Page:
Last Updated Apr 27, 2011 7:47 PM EDT
In 2004 the company I worked for as general counsel was bought for $20 million by Intuit, the company behind products like Turbo Tax and Quickbooks. There were clear synergies between the two companies. MyCorporation provides software and services that help small businesses incorporate; businesses planning to incorporate often need Quickbooks to manage their finances. Following the acquisition, I transitioned to general manager of Intuit's MyCorporation division.
There are always drawbacks to being owned by a large corporation, but those drawbacks became especially apparent when the economy began to slow down in 2008. At that point, I made a bold proposal: I suggested that everyone would be better off if Intuit sold MyCorporation, and I offered to buy the division. The plan was accepted, and while we still have a strong relationship with Intuit, my company is more efficient and more profitable on its own.
The pros and cons of being big
There were some major advantages to being owned by Intuit. Most significantly, they had a huge marketing budget. Before Intuit bought us, we spent less than $20,000 a month on marketing, but afterwards we were able to spend $150,000 a month. That increase allowed us to have a much stronger presence in online searches, along with a significant budget for television and print advertising. We also benefited simply from being associated with Intuit's brand, which is well-known and respected. MyCorporation was a $4 million company when it was purchased in 2004, and under Intuit it grew into a $10 million brand.
But becoming a division of a major corporation brought about lots of changes, not all of which were positive. Corporations tend to move at a slow pace, and small divisions like ours were low priority. For us, this was a major problem. We needed to be able to update our products quickly and frequently in response to ongoing state law changes that apply to business structures. Under Intuit's ownership, we'd have to wait for the needed tech fixes for days or weeks, which left our products out-of-date until we could make the updates.
The turning point
There were two "Aha!" moments that really led me to take action. The first was the result of an analysis by our internal finance team in 2008. They looked at the cost to MyCorporation of being a part of the broader organization. It turned out that there were a lot of costs -- everything from the rent of a large corporate building to legal expenses -- that we were helping bear but not fully benefitting from. The analysis showed that being part of Intuit was not cost-effective for MyCorporation.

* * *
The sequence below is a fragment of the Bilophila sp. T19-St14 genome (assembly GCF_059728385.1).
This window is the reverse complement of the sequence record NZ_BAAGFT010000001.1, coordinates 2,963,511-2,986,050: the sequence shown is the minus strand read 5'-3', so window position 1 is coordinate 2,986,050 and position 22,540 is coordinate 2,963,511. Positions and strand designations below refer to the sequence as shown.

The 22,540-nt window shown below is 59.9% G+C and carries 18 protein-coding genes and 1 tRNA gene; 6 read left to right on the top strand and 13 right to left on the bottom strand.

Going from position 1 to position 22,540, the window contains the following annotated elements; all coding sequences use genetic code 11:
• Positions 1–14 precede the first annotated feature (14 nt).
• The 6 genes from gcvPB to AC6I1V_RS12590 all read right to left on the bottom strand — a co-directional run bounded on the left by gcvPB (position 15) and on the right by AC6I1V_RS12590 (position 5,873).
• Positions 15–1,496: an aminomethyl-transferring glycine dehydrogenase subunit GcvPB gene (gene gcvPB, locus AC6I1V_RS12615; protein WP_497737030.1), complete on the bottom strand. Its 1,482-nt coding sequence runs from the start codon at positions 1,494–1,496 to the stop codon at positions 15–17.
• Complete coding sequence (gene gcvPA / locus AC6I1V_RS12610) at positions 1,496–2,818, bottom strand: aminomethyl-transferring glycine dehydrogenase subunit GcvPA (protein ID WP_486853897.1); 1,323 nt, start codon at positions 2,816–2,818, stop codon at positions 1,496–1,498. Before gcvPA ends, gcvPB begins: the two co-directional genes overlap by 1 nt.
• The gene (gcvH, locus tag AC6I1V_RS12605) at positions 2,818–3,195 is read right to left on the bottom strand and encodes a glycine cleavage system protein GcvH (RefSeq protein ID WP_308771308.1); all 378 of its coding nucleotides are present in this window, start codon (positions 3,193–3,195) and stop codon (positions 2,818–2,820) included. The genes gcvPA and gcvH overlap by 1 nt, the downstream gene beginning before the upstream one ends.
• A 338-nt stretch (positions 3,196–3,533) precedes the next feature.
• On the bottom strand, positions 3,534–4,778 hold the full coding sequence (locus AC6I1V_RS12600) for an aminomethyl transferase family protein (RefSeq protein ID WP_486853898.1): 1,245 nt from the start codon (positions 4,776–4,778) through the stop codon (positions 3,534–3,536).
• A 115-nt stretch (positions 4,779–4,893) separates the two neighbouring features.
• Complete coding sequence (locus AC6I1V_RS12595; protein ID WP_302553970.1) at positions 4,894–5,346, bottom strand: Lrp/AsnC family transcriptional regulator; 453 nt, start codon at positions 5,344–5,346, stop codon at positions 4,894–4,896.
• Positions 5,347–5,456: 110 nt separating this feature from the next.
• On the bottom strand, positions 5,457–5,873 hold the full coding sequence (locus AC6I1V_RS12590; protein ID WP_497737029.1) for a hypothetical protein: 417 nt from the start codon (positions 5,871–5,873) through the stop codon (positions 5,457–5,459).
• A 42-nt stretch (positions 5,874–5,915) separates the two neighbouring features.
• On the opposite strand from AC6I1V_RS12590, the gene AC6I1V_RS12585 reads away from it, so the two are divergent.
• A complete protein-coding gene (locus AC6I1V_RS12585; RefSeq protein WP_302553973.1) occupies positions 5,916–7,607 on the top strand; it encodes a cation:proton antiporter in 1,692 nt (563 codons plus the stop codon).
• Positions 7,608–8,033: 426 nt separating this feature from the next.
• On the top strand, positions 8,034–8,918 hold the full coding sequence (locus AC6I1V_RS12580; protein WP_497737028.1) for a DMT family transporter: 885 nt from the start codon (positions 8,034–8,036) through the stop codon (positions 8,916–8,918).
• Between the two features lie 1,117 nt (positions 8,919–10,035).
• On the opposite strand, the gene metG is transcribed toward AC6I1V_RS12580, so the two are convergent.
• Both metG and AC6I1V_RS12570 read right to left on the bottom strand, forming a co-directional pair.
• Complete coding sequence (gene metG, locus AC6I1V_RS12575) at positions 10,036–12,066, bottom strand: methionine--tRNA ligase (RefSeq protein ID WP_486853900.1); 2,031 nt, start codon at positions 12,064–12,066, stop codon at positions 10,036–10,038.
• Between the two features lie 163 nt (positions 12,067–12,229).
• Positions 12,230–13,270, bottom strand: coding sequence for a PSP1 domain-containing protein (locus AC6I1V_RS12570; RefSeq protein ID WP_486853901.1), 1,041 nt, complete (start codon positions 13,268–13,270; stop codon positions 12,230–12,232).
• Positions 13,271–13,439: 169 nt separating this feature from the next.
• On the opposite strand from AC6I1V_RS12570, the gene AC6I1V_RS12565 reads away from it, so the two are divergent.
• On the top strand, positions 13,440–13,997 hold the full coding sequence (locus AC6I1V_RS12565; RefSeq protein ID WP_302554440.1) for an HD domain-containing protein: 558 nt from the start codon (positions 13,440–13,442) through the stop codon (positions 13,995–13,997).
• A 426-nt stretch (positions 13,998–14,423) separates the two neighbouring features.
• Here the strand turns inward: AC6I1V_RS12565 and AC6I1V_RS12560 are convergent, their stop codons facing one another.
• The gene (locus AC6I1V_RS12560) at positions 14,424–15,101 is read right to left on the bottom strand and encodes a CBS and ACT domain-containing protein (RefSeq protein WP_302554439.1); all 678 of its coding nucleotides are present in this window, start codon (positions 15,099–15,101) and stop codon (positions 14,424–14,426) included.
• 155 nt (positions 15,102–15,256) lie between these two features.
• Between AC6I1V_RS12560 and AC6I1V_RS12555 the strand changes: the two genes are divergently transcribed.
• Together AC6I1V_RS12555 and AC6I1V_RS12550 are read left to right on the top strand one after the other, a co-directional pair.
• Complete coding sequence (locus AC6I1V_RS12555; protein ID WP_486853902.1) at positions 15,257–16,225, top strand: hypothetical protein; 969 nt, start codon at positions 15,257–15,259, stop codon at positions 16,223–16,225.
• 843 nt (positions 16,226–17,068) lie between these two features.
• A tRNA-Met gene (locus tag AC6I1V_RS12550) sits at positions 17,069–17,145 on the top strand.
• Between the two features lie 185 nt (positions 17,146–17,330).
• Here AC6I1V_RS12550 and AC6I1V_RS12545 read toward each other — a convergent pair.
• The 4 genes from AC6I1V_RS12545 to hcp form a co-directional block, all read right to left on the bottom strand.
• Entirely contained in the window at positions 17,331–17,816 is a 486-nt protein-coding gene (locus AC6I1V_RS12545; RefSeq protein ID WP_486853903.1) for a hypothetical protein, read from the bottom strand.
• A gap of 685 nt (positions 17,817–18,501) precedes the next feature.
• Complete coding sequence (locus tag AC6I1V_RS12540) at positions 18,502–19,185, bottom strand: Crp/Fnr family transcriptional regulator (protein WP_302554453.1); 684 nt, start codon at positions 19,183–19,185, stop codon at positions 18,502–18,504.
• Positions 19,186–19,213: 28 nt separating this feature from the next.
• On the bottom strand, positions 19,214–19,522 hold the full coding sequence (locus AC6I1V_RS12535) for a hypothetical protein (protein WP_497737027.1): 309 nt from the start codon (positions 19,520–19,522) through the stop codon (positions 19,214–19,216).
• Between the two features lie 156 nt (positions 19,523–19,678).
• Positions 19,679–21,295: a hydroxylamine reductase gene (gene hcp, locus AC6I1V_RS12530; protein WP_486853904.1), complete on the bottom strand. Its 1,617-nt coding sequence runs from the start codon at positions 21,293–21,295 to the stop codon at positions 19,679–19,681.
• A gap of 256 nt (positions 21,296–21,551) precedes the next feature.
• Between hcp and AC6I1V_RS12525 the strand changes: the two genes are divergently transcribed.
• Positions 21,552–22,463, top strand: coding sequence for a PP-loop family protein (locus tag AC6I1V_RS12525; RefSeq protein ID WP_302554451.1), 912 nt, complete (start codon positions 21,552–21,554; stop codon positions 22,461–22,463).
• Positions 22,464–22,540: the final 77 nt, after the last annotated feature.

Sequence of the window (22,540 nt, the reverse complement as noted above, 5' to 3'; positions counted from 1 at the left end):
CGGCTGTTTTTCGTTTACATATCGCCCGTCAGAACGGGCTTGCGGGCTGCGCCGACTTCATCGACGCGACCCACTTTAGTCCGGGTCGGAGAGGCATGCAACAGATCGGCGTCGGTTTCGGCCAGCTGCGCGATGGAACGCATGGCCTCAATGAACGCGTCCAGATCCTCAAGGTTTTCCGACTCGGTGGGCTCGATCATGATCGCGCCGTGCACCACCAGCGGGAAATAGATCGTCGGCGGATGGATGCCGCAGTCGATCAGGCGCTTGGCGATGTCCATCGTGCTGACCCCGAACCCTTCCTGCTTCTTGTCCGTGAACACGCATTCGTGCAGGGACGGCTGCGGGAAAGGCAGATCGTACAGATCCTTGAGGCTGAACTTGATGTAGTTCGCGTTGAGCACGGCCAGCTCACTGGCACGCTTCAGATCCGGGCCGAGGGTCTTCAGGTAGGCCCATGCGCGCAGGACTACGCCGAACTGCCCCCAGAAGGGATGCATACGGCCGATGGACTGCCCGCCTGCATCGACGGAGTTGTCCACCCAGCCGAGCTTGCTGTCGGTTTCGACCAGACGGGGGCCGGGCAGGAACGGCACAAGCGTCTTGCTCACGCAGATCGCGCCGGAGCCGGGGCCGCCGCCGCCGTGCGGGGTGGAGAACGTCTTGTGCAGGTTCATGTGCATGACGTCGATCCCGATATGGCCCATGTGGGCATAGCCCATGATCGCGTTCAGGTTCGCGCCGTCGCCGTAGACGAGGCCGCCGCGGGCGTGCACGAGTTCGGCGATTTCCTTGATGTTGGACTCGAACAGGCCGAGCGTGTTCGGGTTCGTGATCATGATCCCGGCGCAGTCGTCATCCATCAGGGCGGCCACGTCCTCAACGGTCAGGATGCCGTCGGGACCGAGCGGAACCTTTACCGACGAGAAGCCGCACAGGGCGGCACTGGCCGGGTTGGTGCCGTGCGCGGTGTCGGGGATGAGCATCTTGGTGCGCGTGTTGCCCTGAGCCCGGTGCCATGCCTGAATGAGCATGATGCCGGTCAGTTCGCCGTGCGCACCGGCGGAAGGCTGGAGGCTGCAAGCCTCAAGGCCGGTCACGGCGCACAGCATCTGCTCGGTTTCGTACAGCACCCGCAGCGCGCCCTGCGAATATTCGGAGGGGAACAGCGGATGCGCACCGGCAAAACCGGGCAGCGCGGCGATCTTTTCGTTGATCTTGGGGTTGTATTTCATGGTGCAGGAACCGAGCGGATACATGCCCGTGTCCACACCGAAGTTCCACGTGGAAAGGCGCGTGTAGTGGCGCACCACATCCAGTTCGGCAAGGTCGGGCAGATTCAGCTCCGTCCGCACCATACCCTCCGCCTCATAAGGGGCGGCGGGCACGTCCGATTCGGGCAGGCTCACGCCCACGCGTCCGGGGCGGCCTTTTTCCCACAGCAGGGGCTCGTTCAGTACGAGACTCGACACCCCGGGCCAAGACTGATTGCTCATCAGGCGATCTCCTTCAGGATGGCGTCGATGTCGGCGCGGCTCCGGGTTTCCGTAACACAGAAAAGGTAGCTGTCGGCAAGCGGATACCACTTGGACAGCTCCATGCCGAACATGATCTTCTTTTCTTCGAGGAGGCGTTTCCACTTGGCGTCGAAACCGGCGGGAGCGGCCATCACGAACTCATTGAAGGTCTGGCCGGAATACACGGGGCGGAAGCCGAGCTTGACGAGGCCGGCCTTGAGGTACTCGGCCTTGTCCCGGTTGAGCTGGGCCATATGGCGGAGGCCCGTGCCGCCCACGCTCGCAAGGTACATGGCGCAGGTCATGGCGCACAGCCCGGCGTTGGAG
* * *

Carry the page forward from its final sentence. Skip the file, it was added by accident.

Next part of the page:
The second moment that pushed me towards proposing a break with Intuit occurred just after the start of the economic downturn in 2008. Corporations all across the country were slashing budgets, and Intuit was no exception. For example, we had been spending $100,000 each month on search engine marketing, but that was cut to $10,000. One of the best parts of joining Intuit was the huge marketing budget, and that was gone.
Proposing a break-up
I didn't want MyCorporation to be sold to another party and I didn't want it to be shut down. So in February of 2009 I worked a proposal into a presentation I made to the company on our goals and strategies going forward. One of my presentation items suggested that Intuit and MyCorporation could work together more effectively as partners than as subsidiaries. I pointed out that it was difficult for a small division like us to be nimble and to effectively make the changes necessary to survive. Our division was very small from Intuit's perspective, and I knew that smaller divisions often become headaches for large corporations. So as I presented my plan to executives at Intuit, I hoped that they would be relieved by the idea.
Eventually, my presentation materials reached upper management of Intuit, who ultimately agreed to go ahead with it.
A new company and a new partnership
I financed the purchase of MyCorporation in 2009 with a combination of bank loans, savings, and funds from friends and family. I'm under contract not to disclose the purchase price, but I can say that I now own the business outright with no debt.
Now when we want to change one of our products, we simply submit a tech request and it's taken care of the next day. When we want to have a meeting, we go to our conference room or Starbucks instead of flying across the country to a corporate conference center. And even though we don't have as much money for marketing, we're able to develop more flexible and effective marketing strategies.
We also have an important and effective partnership with Intuit. We include Intuit brands in our product bundles, and many of Inuit's products direct customers our way. Altogether, we estimate that about 10% of our business is Intuit-related. Our revenue this year is expected to reach about $9 million, which is down slightly from what we brought in as part of Intuit. Being part of a larger company allowed us to operate at a loss and invest in growth. But now that I own the company myself, I want to be sure we turn a profit.
Deborah Sweeney joined MyCorporation in 2004 after serving as general counsel for five years. She has taught courses in corporate and intellectual property law as an adjunct professor at the University of West Los Angeles and San Fernando School of Law.
-- As told to Zack Anchors